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I just finished reading a book a few days ago called Socialnomics, by Eric Qualman. (I find it funny that his logical email or Twitter name shortens to equalman.) The book is about social media sites such as Facebook, Twitter, MySpace and to a lesser extent, Youtube, and how they are impacting the way we live and do business.

It’s a pretty interesting book, and Qualman brings up some pretty solid points about the social and economic effects of social media sites. He uses a lot of hypothetical stories, which to me come off as lazy. I feel like if he’d dug a little bit, he could have come up with real accounts of interesting people who have benefited from sites like Youtube and Facebook. Instead, we get News Site A vs Blog Site B, home to Jane the Blogger. Surely Qualman could have found a similar example that actually happened, done a bit of research, a couple of interviews, and then recounted the story. Maybe he felt he could better illustrate his points with picture-perfect hypothetical examples, but to me it just seems lazy. Speaking of lazy, I’m not going to spend my time doing research to find a case that would have worked, and will move on.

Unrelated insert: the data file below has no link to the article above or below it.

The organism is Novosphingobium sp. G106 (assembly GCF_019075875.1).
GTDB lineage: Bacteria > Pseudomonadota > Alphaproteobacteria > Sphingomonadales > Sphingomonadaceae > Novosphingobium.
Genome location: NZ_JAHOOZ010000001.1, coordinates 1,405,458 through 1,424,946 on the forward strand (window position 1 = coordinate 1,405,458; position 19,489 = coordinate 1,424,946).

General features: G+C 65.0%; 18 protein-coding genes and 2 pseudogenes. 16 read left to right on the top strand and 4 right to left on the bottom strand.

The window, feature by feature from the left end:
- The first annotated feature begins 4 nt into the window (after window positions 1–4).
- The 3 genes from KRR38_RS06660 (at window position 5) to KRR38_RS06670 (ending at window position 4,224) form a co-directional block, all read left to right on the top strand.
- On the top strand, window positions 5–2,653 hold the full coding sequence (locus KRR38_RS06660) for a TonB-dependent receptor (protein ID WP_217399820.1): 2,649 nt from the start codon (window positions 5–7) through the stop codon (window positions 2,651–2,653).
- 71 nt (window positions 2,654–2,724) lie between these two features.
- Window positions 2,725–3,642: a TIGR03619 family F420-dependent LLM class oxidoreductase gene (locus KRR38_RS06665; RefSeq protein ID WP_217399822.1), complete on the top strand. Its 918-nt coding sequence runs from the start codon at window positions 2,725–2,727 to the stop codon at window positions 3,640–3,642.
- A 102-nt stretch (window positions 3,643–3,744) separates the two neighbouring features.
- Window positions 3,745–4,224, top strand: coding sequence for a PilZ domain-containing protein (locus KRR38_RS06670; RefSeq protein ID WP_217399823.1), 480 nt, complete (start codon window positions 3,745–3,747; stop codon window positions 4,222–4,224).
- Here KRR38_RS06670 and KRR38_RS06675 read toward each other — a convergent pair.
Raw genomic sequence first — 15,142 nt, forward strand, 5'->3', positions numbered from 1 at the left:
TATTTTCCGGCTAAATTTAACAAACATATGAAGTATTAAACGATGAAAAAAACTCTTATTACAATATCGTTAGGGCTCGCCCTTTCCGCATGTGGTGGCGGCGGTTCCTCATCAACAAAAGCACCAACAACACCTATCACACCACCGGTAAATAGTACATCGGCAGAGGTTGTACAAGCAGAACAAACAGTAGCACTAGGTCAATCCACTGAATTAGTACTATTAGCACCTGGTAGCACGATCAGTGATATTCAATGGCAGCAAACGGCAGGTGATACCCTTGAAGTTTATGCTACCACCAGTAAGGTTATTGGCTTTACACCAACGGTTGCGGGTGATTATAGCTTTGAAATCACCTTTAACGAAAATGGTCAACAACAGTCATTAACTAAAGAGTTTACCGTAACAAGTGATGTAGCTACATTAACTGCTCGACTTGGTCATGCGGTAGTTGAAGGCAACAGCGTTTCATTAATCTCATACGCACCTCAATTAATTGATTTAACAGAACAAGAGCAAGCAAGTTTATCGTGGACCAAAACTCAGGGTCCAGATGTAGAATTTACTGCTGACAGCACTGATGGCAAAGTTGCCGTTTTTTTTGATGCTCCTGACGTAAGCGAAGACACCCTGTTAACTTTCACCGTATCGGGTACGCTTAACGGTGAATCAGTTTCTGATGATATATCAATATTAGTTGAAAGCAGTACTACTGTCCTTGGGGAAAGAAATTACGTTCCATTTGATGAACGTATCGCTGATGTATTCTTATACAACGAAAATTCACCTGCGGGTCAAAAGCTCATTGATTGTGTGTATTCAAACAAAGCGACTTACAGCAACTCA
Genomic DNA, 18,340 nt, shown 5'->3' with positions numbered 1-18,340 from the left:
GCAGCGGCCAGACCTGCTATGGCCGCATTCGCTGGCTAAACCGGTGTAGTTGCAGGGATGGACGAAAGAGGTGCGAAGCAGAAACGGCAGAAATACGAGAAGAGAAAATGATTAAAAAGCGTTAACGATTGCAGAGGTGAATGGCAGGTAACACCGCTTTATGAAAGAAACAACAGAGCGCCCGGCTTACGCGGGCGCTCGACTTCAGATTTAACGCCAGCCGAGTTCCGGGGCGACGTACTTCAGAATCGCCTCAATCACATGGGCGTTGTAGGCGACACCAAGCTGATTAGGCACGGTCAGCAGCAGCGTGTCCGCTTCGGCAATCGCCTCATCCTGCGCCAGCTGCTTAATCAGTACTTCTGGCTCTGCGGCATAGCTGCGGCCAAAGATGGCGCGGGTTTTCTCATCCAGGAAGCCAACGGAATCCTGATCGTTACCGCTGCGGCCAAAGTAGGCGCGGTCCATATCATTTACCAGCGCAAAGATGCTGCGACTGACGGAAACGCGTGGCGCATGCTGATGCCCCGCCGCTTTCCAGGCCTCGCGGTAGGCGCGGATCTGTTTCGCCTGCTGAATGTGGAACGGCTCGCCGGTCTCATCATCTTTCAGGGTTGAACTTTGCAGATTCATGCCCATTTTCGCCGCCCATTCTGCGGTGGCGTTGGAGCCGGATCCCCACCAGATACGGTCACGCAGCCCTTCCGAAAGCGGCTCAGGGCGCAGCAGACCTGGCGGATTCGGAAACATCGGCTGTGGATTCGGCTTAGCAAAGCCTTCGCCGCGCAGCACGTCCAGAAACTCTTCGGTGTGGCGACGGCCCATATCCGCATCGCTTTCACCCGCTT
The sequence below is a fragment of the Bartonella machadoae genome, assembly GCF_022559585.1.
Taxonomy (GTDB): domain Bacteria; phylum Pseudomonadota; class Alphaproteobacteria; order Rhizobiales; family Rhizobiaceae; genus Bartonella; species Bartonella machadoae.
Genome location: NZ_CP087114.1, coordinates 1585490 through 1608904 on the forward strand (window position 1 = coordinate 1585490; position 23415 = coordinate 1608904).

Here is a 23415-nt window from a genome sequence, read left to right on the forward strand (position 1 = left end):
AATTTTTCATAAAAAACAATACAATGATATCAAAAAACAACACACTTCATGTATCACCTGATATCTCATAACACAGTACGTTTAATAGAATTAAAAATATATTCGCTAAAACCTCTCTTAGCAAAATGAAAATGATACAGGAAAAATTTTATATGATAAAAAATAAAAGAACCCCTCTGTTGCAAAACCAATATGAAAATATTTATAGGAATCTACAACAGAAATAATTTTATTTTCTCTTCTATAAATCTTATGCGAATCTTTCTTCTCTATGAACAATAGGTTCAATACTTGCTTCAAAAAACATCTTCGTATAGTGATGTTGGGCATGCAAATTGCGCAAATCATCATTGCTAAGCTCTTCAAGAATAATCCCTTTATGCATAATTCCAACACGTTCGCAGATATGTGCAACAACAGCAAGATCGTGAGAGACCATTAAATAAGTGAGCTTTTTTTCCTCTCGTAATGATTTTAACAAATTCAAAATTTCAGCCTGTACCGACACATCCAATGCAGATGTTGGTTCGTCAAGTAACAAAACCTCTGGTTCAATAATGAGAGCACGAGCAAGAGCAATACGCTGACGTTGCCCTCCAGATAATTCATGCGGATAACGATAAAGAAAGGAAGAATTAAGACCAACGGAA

Despite the nitpicking, there are a lot of insights to be had here. Qualman equates Social media to braggadocian behaviour, which he argues is a positive thing for society as it allows us to take collective stock of our lives and to monitor the social lives of our friends and colleagues more efficiently than we have in the past. He has another chapter on the Obama campaign, and how he used social media sites such as Facebook in order to build a grassroots campaign. Did you know that one of the four founders of Facebook, Chris Hughes, worked on the Obama campaign? I bet he knew how to reach a lot of people on Facebook for a small amount of money…

Overall, it’s a pretty interesting book, but I have to wonder if it had an editor. I’m not claiming to be a grammar whiz or anything, but there are numerous places in the book where you just have to scratch your head and wonder how an editor could have missed not only the first and second confusions of your and you’re or it and its, but the third and fourth as well. I’m exaggerating, but that’s not to say it’s a prize winning piece of prose.

One Comment

  1. Devin:

    Thanks for reading Socialnomics and I’m glad you enjoyed the book! Thanks for the heads-up on some of the grammar errors; I agree there are too many and we will try and clean these up.

    Also – I owe my parents for the equalman….they were visionaries I suppose.

    Thanks again for the support!

    Best, equalman

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